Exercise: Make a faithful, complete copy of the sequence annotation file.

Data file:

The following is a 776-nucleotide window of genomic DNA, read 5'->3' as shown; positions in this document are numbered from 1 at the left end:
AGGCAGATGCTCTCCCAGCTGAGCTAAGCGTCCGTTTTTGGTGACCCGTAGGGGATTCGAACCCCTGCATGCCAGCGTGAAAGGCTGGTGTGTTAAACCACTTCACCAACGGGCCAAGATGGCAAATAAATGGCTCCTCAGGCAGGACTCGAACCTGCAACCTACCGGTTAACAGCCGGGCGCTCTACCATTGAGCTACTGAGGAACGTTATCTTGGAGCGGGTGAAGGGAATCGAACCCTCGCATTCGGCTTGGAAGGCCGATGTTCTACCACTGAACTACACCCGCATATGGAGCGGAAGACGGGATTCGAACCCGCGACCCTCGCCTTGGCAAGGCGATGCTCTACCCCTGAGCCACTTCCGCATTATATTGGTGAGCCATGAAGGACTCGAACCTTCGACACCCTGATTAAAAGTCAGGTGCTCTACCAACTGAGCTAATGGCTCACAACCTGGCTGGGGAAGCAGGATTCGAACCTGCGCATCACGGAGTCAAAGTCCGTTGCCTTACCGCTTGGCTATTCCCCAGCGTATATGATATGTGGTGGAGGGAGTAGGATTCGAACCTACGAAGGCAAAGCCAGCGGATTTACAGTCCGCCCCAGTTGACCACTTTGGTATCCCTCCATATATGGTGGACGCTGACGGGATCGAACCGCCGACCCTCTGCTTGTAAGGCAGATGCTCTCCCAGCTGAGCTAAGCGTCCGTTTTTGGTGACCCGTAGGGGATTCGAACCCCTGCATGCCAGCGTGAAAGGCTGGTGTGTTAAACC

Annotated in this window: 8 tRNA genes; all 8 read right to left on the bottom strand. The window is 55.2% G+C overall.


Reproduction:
The following is a 776-nucleotide window of genomic DNA, read 5'->3' as shown; positions in this document are numbered from 1 at the left end:
AGGCAGATGCTCTCCCAGCTGAGCTAAGCGTCCGTTTTTGGTGACCCGTAGGGGATTCGAACCCCTGCATGCCAGCGTGAAAGGCTGGTGTGTTAAACCACTTCACCAACGGGCCAAGATGGCAAATAAATGGCTCCTCAGGCAGGACTCGAACCTGCAACCTACCGGTTAACAGCCGGGCGCTCTACCATTGAGCTACTGAGGAACGTTATCTTGGAGCGGGTGAAGGGAATCGAACCCTCGCATTCGGCTTGGAAGGCCGATGTTCTACCACTGAACTACACCCGCATATGGAGCGGAAGACGGGATTCGAACCCGCGACCCTCGCCTTGGCAAGGCGATGCTCTACCCCTGAGCCACTTCCGCATTATATTGGTGAGCCATGAAGGACTCGAACCTTCGACACCCTGATTAAAAGTCAGGTGCTCTACCAACTGAGCTAATGGCTCACAACCTGGCTGGGGAAGCAGGATTCGAACCTGCGCATCACGGAGTCAAAGTCCGTTGCCTTACCGCTTGGCTATTCCCCAGCGTATATGATATGTGGTGGAGGGAGTAGGATTCGAACCTACGAAGGCAAAGCCAGCGGATTTACAGTCCGCCCCAGTTGACCACTTTGGTATCCCTCCATATATGGTGGACGCTGACGGGATCGAACCGCCGACCCTCTGCTTGTAAGGCAGATGCTCTCCCAGCTGAGCTAAGCGTCCGTTTTTGGTGACCCGTAGGGGATTCGAACCCCTGCATGCCAGCGTGAAAGGCTGGTGTGTTAAACC

Annotated in this window: 8 tRNA genes; all 8 read right to left on the bottom strand. The window is 55.2% G+C overall.